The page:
“Smell is a potent wizard that transports you across thousands of miles and all the years you have lived” Helen Keller
First thing in the morning I mindfully light an incense stick, almost like a meditative practice. It’s my way of blessing the energy in my home and sending lots of good vibes out ahead into my day.
The wonderful smell from the floating smoke instantly triggers joyful memories held in every cell of my body. I feel happy – as I’m transported gently back to the nourishing and smiling energies of Bali.
Yes, my favourite incense at the moment happens to be “Temple Spice” which I always buy in Bali.
Some incenses gives people headaches which I’m guessing is because they are mostly synthetic.
The Temple Spice incense however, is far from artificial. It’s the “real thing” of the incense world and hand made with Balinese fingers.
The label reads “This incense (dupa) is a blend of flowers, barks, herbs, oils, nuts and spaces, using no synthetics or endangered plants. Hand made with fair trading and internature principles”.
Introducing Kim purveyor of great incense:
The universe works in wonderful ways and therefore I firstly must give a huge thanks to Christine a facebook friend who found Kim for me.
Kim in her search for the best Japanese incense in the world – not only found it with a 12th generation incense maker – but also started an incense shop in Greville Street, Melbourne (Australia) and along the way discovered other ancient and traditional incense makers around the world.
And yes, Kim does sell the “Temple Spice” incense from Ubud. The great news for you (if you’re an incense lover) Kim is offering a whopping 25% discount to all Rejuvenation Lounge readers. Yeah Kim, but more on that later.
So, if you are like me and interested in finding good quality incense then I’m sure you’ll love the following interview I had with Kim recently. I was super keen to understand and learn more about incense, particularly the story behind some top of the range incense that sells for around $40.00. I can only dream and imagine what beautiful energy – top of the range incense would bring into my home. Perhaps one day I’ll be able to experience this wonderful Japanese incense.
Five interesting facts about incense:
Question: Kim, please share some lesser known facts about incense:
Question: Aren’t all incense basically the same?
Essentially, incense is aromatic, naturally derived material that is burned to release its aroma. Incense is used throughout the world in traditional health care, for religious ceremonies and rituals, for purification, meditation and other spiritual purposes … and also for pure enjoyment. The composition and form of incense varies considerably – just as with coffee, wine and perfume, the quality of the incense depends on the quality of its ingredients and the manufacturing process. Think of the difference between instant coffee and a great single origin prepared by your favourite barista … or the difference between cheap cask wine and a top quality aged shiraz … a market stall ‘just like Chanel’ perfume and the genuine article …
Many of the inexpensive varieties of incense commonly available are made with artificial fillers, chemical binders, and synthetic fragrances. These ingredients may cause irritation and headaches, and the fragrance they produce … well, it’s not always pleasant. Natural incense gives an entirely different experience – less smoke, less likelihood of irritation and a pure fragrance that’s not overpowering.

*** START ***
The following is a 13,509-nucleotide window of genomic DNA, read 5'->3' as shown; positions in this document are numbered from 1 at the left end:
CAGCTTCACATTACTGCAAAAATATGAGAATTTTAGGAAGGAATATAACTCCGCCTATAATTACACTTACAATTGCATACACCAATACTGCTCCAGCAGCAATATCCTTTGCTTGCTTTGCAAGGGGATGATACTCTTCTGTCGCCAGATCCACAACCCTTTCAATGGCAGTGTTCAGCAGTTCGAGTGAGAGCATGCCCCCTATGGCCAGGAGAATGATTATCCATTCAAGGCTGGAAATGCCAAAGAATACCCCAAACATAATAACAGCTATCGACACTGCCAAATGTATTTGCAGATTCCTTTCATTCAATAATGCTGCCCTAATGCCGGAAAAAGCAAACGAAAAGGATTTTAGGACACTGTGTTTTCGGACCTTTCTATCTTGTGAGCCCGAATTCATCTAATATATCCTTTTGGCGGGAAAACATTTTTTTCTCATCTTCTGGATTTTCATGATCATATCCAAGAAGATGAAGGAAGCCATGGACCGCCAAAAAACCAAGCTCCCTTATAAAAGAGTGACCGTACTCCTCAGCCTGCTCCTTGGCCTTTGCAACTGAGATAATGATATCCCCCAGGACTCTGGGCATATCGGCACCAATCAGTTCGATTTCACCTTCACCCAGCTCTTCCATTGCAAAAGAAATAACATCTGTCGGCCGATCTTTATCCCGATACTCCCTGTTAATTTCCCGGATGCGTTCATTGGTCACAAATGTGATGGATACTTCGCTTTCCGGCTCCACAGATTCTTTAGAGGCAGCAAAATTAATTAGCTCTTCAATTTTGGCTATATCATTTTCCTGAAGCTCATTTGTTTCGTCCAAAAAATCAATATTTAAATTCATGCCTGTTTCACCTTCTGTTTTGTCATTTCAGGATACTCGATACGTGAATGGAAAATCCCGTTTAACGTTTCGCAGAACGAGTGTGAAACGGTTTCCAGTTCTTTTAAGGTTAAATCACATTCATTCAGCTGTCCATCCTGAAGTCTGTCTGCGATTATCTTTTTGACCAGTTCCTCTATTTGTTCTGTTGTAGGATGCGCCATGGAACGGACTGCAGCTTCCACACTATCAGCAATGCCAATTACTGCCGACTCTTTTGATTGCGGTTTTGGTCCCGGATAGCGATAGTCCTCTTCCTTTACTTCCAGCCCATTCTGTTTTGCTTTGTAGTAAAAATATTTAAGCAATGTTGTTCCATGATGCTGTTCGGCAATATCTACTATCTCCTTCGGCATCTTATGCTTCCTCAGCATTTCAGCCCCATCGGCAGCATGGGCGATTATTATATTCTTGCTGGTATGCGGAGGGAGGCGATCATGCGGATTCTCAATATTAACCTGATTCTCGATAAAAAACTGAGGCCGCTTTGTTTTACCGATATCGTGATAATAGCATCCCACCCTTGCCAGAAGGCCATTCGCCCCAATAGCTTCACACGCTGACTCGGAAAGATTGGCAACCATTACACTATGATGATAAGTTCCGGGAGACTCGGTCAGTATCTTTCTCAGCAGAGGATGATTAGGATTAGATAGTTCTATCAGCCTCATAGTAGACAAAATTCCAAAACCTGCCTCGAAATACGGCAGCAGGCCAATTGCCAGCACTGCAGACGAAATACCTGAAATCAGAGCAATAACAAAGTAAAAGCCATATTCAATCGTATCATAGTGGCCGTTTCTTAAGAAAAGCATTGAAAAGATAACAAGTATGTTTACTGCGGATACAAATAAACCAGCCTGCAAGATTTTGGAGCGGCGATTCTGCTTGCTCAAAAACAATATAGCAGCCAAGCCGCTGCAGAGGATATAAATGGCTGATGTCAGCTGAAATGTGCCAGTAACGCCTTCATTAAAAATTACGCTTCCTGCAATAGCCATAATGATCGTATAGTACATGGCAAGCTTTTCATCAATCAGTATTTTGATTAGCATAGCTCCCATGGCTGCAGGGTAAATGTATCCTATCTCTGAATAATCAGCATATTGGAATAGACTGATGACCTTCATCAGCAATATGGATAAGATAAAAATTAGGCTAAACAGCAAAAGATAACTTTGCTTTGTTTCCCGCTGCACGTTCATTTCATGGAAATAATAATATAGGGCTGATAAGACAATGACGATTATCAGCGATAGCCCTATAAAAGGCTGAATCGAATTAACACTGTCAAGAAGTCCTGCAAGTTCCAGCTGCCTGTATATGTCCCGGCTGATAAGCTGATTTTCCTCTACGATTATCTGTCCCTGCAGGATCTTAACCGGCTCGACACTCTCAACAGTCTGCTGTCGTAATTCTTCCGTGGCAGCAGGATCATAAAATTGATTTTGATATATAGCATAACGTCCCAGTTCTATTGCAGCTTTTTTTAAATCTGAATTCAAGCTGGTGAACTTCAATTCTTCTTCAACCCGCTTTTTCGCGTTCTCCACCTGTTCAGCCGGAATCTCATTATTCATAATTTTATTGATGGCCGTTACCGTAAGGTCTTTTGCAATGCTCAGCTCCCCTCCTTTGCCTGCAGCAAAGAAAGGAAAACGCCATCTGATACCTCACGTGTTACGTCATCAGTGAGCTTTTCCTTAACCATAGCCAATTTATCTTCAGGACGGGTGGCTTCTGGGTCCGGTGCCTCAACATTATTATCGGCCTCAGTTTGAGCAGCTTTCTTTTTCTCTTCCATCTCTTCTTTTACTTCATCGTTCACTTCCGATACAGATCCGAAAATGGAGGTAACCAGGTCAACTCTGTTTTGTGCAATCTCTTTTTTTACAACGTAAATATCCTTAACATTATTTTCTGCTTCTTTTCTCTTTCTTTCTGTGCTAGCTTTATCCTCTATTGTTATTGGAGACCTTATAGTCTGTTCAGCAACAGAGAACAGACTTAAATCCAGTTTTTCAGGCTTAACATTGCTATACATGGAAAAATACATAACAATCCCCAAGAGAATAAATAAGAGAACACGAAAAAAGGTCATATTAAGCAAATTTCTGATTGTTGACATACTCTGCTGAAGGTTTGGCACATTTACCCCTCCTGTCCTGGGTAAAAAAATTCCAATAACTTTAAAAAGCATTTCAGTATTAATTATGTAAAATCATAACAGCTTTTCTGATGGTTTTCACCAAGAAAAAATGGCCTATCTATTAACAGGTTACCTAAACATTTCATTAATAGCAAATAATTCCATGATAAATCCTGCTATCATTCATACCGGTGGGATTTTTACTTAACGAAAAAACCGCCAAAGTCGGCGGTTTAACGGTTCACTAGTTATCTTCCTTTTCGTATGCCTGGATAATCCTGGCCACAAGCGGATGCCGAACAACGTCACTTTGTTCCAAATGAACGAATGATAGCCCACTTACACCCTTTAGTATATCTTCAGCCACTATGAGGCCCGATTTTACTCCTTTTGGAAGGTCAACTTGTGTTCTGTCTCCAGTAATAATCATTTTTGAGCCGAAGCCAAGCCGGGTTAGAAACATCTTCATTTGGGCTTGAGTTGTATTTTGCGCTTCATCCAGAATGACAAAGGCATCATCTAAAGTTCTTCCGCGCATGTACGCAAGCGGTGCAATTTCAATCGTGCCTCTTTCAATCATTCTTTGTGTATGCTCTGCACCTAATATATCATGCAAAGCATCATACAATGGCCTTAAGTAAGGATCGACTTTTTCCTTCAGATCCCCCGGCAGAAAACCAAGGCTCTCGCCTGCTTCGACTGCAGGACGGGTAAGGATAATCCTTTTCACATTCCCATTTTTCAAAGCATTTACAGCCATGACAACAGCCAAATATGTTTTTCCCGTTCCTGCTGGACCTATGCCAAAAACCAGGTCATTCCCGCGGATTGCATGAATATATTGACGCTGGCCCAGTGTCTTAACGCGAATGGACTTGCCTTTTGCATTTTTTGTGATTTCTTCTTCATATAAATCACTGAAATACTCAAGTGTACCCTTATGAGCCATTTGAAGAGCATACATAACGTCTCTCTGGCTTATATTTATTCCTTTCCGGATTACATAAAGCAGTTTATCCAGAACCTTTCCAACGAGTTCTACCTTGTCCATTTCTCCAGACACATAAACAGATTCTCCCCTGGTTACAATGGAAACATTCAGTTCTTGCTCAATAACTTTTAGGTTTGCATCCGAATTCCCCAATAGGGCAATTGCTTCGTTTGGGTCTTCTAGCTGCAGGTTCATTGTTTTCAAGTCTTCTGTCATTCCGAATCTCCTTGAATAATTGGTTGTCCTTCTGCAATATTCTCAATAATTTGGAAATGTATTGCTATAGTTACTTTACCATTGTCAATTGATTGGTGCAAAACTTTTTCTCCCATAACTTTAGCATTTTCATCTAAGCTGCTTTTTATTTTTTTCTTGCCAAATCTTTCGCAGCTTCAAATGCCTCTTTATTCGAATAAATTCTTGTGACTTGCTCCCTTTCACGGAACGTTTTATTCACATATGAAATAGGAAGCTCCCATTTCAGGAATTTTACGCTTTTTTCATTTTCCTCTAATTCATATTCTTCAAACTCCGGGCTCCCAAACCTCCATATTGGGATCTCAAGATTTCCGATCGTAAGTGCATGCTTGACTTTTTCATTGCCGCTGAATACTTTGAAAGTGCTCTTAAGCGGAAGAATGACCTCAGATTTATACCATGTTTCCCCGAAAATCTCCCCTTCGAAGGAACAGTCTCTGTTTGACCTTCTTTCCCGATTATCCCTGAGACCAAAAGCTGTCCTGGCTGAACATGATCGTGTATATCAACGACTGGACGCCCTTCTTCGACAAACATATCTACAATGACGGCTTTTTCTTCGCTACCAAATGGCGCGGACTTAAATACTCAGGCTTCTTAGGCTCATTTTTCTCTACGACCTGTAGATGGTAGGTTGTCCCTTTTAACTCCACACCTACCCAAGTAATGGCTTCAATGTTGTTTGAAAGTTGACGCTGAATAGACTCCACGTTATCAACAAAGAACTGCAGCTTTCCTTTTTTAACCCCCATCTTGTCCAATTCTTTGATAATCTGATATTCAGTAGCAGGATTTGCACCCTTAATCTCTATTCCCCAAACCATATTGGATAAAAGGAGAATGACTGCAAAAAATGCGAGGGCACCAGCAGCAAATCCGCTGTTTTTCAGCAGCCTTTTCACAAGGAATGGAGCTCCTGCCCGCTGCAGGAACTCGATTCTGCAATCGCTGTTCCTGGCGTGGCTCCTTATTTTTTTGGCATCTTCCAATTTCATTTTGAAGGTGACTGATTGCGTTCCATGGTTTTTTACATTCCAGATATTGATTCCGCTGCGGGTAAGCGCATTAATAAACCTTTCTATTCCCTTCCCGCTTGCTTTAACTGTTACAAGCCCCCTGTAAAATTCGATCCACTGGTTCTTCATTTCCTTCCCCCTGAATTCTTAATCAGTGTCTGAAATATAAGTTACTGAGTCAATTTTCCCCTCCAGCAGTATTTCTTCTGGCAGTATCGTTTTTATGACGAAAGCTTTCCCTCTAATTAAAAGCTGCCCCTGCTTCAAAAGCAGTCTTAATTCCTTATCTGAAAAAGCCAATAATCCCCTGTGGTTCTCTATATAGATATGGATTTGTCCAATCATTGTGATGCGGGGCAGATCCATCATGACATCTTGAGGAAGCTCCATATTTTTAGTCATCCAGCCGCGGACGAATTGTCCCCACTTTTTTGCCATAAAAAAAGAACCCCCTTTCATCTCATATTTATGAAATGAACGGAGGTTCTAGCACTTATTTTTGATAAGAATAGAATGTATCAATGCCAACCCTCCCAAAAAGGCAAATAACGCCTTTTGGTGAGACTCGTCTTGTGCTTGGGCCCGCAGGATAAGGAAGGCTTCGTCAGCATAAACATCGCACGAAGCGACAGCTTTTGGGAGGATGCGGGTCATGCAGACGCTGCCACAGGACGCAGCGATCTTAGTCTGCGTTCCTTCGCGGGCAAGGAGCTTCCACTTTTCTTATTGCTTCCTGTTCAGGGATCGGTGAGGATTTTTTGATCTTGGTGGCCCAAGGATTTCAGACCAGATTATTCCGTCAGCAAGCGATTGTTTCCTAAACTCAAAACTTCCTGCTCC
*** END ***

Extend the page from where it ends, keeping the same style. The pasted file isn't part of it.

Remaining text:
Question: Apart from a wonderful smell are there any other benefits to burning incense?
Good quality incense has many benefits, apart from the obvious one of not inhaling chemical irritants! Different types of incense are used for different purposes – for example, sandalwood is often used to aid meditation and spiritual connection, frankincense is used for its calming and relaxing qualities, and white sage is used for clearing or cleansing spaces, particularly when people move to a new home. Green tea incense (with a charcoal base) is excellent for eliminating cooking smells, and incense made from lemongrass and citronella (both grasses of the Cymbopogon family) is an excellent insect repellent!
Question: Kym, could you briefly take us through the process of hand rolled/made incense?
The ingredients – usually sandalwood or other aromatic woods, leaves and flowers – are ground to a fine powder then mixed with binding agents to form a dough. Natural incense is bound with oils, tree gums and bark, and sometimes honey. This dough is rolled around bamboo sticks, then laid out to dry before packaging. There are many variations on this process depending on the country, and region and style of incense, resulting in sticks having different appearances and scent characteristics. For example, in Japan, no bamboo stick is used. The aromatic dough is rolled out or extruded (much like pasta making), then laid on trays to dry for a few weeks. Then of course, there are the other types of incense, including cones, pellets and granulated incense – there are many styles of incense!
Questions: What is the most expensive incense in your shop and why?
My favourite incense – Temple Spice from Ubud:
Click here for my favourite Balinese incense Temple Spice.
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